4. Oh man, I remember when one of our cats had the flu when I was a kid. She looked miserable, just slept and had runny eyes and nose but fortunately, it passed in a couple of days. I’ve been trying to read up on COVID-19 and pets as I’d like to know if dogs can get sick with it or become vectors of the virus as our dog might work as an infection path. The information I’ve found is inconclusive, apparently, it’s unlikely they get sick, yet there was at least one report, but they can at least carry the virus for several days in their fur. Do you know if it affects felines?

    • Hi Jukka, thanks for your comment:) I did create a post on coronavirus and cats a few days ago so hopefully you get to read it:) Yes, cats have their own strain of coronavirus which is entirely different. They cannot get covid-19, or human flu. However, as you mentioned, yes both dogs and cats could potentially pick up the virus on their fur and carry it into the house. It can’t survive for long though, and you could always wipe a dog’s paws. My cat doesn’t go very far, and I brush his fur when he comes back inside.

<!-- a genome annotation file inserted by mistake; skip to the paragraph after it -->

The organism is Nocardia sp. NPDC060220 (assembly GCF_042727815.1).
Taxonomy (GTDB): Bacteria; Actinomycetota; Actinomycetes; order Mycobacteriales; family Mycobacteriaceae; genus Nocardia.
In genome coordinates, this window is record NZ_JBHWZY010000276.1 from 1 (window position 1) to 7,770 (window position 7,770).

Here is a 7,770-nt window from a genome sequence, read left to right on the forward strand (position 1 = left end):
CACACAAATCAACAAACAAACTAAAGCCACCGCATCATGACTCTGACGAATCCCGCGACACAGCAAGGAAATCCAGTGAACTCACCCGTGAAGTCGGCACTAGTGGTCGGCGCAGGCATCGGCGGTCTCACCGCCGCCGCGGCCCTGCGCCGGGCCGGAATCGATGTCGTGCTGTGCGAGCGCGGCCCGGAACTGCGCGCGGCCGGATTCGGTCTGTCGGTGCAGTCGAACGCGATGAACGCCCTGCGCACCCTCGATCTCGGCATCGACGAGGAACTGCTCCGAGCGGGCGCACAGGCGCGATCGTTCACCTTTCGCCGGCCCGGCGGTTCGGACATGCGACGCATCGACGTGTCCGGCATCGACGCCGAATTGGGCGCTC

5. Interesting article Kathy, Thank you for mentions about the covid-19 I was wondering as I read about the tigers having it in the USA. I remember a few years ago my labrador had a litter of puppies and at about 2 weeks old the whole litter got cat flu and 1 died. I gave the mother and the litter doses of ‘CARE’ it is a GNLD product. I have also taken it if you have a really bad runny stomach it tastes like soap but it works wonders. It saved my whole litter of puppies.

    • Hi Kay, thank you:) So sorry to hear about the puppies, but happy the GNLD product worked. I’ll look into it. Thanks for your input:) Kathy